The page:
Plan your Pack Goat String
This article is going to go in depth, coaching you how to plan your pack goat string. I get asked a lot about what breed is best for a pack goat. My answer is always the same. Build and plan your string to be like a football team. You will need receivers, line backers, linemen and a quarterback. (I heard this originally from one of my pack goat mentors, Dwite Sharp, who is also who I get all my goats from. You can listen to he and I in a podcast HERE.)
Having all of one type of goat and temperament would be a negative for me…I like a mix of breeds, size, strengths, and attitudes. So I’ll break down “the ultimate string” and why I think the different types of goats are so important in that string. Now keep in mind, in some ways, we are trying to predict the “unpredictable.” What I’m saying is this will be a general guide but all breeds can be all spectrums and this is meant as a general guide to help you increase your odds. The fact is, there will be exceptions to all these rules, I’m just sharing with you how I plan as I add new kids to my string.
First off, let’s talk about the “star,” the Alfa, or the string leader. He is one of the most important members of your pack goat string. I have never had the perfect string leader. My string leader…”Chester” is my strongest willed and one of my strongest packers. Though he has the most heart, he lacks the “jerk” necessary to control the other goats behind him. He has everything except that.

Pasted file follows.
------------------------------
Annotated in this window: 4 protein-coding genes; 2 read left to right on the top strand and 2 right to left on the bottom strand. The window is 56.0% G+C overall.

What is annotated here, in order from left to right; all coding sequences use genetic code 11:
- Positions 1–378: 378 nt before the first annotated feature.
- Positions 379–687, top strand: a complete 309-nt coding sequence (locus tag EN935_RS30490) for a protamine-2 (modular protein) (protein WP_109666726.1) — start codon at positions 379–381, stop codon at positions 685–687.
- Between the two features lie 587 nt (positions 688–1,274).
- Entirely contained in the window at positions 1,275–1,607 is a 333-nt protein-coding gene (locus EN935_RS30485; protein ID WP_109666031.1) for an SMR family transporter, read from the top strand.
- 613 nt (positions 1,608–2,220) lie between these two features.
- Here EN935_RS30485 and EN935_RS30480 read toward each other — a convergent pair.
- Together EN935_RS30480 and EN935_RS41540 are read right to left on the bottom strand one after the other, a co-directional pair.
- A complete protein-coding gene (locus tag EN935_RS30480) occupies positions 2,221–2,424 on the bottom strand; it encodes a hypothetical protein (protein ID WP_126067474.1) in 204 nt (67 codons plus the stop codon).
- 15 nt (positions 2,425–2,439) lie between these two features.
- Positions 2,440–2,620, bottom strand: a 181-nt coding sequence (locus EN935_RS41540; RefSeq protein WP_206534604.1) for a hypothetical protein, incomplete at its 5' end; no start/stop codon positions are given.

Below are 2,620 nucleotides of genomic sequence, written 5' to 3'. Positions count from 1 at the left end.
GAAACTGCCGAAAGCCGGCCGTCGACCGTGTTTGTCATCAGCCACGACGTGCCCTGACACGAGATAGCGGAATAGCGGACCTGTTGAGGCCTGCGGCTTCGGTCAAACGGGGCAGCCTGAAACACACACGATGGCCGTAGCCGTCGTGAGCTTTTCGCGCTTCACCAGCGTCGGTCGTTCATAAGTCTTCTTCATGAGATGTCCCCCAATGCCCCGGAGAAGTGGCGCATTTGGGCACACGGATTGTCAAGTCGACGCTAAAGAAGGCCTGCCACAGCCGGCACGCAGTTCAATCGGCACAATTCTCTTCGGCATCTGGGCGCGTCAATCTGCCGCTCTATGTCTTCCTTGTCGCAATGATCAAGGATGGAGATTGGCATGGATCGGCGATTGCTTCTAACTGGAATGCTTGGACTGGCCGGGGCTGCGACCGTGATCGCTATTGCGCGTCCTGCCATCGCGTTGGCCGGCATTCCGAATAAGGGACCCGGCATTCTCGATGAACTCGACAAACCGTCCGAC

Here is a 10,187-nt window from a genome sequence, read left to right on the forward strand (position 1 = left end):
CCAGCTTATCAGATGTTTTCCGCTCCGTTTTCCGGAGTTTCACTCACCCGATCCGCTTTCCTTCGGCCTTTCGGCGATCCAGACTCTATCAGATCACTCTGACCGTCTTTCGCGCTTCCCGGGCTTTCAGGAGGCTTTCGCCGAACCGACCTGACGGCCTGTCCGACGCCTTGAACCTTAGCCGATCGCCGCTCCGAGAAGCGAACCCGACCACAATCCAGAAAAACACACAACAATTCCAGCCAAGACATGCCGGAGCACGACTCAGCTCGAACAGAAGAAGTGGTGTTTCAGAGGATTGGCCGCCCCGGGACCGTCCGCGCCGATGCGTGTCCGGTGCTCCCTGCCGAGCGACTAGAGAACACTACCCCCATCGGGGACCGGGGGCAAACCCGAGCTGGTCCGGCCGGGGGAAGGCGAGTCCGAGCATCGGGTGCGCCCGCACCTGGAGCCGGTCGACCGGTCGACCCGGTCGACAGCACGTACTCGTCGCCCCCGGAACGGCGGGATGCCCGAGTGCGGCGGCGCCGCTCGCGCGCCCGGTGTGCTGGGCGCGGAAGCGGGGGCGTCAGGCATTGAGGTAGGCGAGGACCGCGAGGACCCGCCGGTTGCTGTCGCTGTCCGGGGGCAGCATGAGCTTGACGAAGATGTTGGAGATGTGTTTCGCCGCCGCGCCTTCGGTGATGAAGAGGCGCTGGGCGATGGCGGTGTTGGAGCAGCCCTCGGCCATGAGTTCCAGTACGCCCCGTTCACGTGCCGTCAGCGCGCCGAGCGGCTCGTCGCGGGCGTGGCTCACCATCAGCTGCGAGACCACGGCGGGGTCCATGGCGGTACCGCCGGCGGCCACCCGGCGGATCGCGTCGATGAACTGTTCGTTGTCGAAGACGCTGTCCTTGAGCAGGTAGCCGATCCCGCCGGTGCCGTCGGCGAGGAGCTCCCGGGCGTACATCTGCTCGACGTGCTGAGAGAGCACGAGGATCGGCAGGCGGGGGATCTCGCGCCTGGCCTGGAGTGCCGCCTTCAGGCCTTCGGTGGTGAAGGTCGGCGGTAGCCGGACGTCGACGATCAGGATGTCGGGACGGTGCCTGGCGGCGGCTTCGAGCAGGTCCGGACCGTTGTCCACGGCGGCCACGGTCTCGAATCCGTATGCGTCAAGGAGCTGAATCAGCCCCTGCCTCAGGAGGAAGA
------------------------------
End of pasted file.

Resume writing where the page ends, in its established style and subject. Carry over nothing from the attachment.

As a result, he is constantly up my butt avoiding the less strong willed, but bigger “jerks” behind him and he lets them pass occasionally. Then I have to deal with them, grrrr. The perfect string leader will be the combination of all three traits…jerk, heart, and strength. In my opinion and experience that will almost always be a pure Alpine. So I like to have a few of those in my string…but it’s not all I want…that is for sure.
I want some receivers and utility players as well. Goats that are happy to be mid string and get along for the most part. That is where I like my hybrids mixed with Alpines. Ober/Alpine cross, Alpine/Saber cross, and pure Obers. Those hybrids have a tendency to be great backups to the string leader…that will push him if he tires, but are ok pulling up the mid section on the trail. If you were to have multiple super strong willed goats that want to be at the front then you would be constantly dealing with undefined pecking order and that is a pain on the trail.
Bringing up the Rear
Lastly you need your easy going linemen in the back. My favorite goats for that are my saber and saber cross’s. The are willing followers in the back and they are tanks that can take some heavy loads. They are content with their roll in the back and that makes everyone else content, because no one wants to be the last goat…(wolf bait). When you have one that happily assumes that position it makes everything easier.
Babies in Back
One last note, if you are bringing babies along, they will always naturally want to be in front and just don’t know yet, they aren’t supposed to be there…DO NOT LET THEM. They will get in front of you and cause chaos to the rest of your string. Also, the babies will always try to hold you up by stopping in front of you…no fun. Discourage them back a few times and the adults will do the rest of the work for you. But if you let them be where they feel safest (in front of you) you will be training a bad habit…don’t do it! Hope that helps and for more info on pack goat training click here. https://packgoats.com/training/